Robby Nena is one of the many farmers and fishermen on the frontline of climate change in the Federated States of Micronesia (FSM), where coastal flooding and erosion, variable and heavy rainfall, increased temperature, droughts and other extreme weather events are becoming all too common.
“The window of opportunity to avoid catastrophic climate change is fast shrinking,” executive director of the Green Climate Fund (GCF), Yannick Glemarec, tells IPS.
Good news: the graph depicting climate investments has been steadily increasing. Climbing from the 2012 figure of $360 billion in climate investments across the world to close to $600 billion currently.
How do you plan a resilient city? A city that can withstand climate change impacts, and the natural disasters that it produces at increased frequencies. And how do you protect the city, its individuals and communities, its business and institutions from either the increased flooding or prolonged droughts that result? It’s a complex question with an even more complex solution, but one that the central African nation of Rwanda is looking to answer.
While growth in the green economy looks promising, government regulation and a business-as-usual approach are among the hurdles inhibiting cleaner energy production.
Although their contribution to global warming is negligible, Caribbean nations are bearing the brunt of its impact. Climate phenomena are so devastating that countries are beginning to prepare not so much to adapt to the new reality, but to get their economies back on their feet periodically.
The Global Green Growth Institute (GGGI) presented the African model of a National Financing Vehicle in which the governments of Rwanda and Ethiopia have successfully promoted green growth and climate resilience, at an event May 25 on the sidelines of the annual meetings of the Board of Governors of the African Development Bank (AfDB) in Busan, South Korea.
At the start of 2017, the Caribbean Drought and Precipitation Monitoring Network (CDPN) warned eastern Caribbean countries that they were facing “abnormal climate conditions” and possibly another full-blown drought.
The Caribbean Community Climate Change Centre (CCCCC) also known as the 5Cs, is looking for ways to boost the region’s access to the Green Climate Fund (GCF).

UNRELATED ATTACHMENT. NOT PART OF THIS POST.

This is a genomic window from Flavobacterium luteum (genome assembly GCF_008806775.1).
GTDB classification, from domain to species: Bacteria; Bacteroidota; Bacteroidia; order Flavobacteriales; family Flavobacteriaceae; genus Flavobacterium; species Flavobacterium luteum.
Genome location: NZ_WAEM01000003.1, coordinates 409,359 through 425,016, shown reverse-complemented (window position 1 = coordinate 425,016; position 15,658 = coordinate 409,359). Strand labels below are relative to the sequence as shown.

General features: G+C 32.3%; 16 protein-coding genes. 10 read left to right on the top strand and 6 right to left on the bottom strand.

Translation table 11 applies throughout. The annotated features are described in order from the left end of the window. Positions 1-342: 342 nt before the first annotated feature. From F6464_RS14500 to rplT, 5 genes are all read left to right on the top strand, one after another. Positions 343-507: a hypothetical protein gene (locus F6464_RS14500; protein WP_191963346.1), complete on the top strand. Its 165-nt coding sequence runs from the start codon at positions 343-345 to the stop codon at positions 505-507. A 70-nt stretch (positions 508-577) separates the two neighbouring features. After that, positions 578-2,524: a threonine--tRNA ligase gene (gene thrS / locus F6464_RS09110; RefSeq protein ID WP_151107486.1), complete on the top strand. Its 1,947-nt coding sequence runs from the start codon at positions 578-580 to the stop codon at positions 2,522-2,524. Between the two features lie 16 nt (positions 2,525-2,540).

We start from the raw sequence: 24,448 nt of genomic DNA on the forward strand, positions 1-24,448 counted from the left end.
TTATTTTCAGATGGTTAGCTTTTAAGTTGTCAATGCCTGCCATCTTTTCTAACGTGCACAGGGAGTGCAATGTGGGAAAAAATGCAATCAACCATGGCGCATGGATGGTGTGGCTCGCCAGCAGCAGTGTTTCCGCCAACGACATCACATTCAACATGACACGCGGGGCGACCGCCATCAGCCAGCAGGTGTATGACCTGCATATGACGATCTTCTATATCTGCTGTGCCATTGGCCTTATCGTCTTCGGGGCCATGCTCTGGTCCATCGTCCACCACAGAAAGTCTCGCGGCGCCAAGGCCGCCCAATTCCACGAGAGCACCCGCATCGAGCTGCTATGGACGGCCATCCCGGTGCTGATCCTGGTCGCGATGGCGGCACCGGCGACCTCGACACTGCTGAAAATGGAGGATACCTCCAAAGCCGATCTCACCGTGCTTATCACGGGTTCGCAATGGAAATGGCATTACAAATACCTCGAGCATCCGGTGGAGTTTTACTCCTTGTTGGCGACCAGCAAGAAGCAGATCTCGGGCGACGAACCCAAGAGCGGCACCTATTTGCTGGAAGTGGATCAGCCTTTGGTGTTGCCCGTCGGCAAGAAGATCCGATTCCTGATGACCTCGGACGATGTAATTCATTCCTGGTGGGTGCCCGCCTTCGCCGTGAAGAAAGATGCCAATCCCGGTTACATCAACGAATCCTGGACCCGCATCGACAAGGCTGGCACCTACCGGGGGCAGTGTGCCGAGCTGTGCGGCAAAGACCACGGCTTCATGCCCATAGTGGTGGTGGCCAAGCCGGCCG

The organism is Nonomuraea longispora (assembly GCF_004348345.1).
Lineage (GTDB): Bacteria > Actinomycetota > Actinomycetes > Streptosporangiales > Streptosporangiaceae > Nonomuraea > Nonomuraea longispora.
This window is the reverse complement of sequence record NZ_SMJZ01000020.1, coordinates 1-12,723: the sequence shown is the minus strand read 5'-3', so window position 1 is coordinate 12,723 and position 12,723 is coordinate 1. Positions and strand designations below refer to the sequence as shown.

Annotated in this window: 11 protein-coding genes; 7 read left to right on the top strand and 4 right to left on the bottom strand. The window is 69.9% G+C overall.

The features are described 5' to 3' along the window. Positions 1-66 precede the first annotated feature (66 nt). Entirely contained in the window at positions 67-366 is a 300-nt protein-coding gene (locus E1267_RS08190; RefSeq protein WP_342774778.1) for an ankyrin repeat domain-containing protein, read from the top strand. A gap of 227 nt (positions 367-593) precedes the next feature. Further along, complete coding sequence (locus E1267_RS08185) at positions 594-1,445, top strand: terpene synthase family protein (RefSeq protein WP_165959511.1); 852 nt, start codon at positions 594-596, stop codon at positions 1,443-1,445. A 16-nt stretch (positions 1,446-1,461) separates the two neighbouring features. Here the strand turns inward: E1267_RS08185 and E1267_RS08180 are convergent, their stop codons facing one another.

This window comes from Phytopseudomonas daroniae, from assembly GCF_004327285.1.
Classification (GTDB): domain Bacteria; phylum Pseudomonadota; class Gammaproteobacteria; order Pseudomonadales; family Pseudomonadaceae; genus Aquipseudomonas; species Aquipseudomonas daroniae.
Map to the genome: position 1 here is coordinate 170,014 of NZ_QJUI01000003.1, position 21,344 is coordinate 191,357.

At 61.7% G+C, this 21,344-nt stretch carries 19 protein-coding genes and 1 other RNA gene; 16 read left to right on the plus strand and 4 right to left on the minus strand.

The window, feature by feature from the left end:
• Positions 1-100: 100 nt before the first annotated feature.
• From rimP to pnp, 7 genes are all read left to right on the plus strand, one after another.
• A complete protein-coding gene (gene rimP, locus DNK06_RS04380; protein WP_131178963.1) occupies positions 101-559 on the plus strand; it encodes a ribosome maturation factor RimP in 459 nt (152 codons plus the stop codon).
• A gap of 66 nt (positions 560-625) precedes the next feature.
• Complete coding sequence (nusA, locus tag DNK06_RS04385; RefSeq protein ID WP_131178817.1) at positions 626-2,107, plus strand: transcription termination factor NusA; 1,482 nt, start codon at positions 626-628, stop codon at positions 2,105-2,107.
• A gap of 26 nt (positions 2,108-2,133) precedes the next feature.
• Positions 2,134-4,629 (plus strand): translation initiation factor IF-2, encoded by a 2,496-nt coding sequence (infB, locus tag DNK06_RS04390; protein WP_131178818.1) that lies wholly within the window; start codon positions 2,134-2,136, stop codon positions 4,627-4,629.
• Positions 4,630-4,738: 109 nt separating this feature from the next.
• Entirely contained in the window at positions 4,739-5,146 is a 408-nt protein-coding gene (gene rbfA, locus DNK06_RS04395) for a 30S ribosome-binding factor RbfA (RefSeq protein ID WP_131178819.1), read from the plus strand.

With India’s citizens clamouring for breathable air and efficient energy options, the country’s planners are more receptive than ever to explore sustainable development options, says Frank Rijsberman, Director-General of the Global Green Growth Institute (GGGI).
A leading climate change mitigation and adaptation activist and former climate negotiator in the Caribbean says that the United States could protect its economic and political interest by helping the region to go green.
From tourism-dependent nations like Barbados to those rich with natural resources like Guyana, climate change poses one of the biggest challenges for the countries of the Caribbean.
When Tropical Storm Erika hit the tiny Caribbean island of Dominica on Aug. 27, 2015, it killed more than two dozen people, left nearly 600 homeless and wreaked damages totaling more than a billion dollars.
Though highly hopeful about achieving the U.N.’s Sustainable Development Goals (SDGs) well ahead of the 2030 deadline, Bangladesh is upset over the procedures to access the Green Climate Fund, calling them ‘ridiculously complex’ and warning that they may slow down its drive to achieve the SDGs.
Chilean President Michelle Bachelet says the climate summit in Paris “is not the end of a process but a beginning,” and that it will produce “an agreement that, although insufficient with respect to the original goal, shows that people believe it is better to move ahead than to stand still.”
Civil society representatives attending the board meeting of the Green Climate Fund (GCF) in Songdo, South Korea expressed strong disappointment Thursday with the board's decision to accredit Deutsche Bank - one of the world’s largest financiers of coal - to receive and distribute GCF funds.
The cost of inaction is high when it comes to climate change and, so far, countries’ commitments to reduce greenhouse gas (GHG) emissions are not enough, says Michel Jarraud, Secretary-General of the World Meteorological Organisation (WMO).
The most devastating impact of climate change – including rising sea levels, floods, cyclones and both droughts and heavy monsoons – will be felt mostly by the world’s poorest nations.
With less than six months to go before the next full United Nations Conference of the Parties also known as COP 21 – widely regarded as a make-or-break moment for an agreement on global action on climate change – Caribbean nations are still hammering out the best approach to the talks.
After a difficult infancy, the Green Climate Fund is finally getting some legs. The big question now is what direction it will toddle off in.
By the time leaders of the international community sit down in Paris later this year to discuss climate change, at least two Caribbean leaders are hoping that France can demonstrate its commitment to assisting their adaptation efforts by re-joining the Barbados-based Caribbean Development Bank (CDB).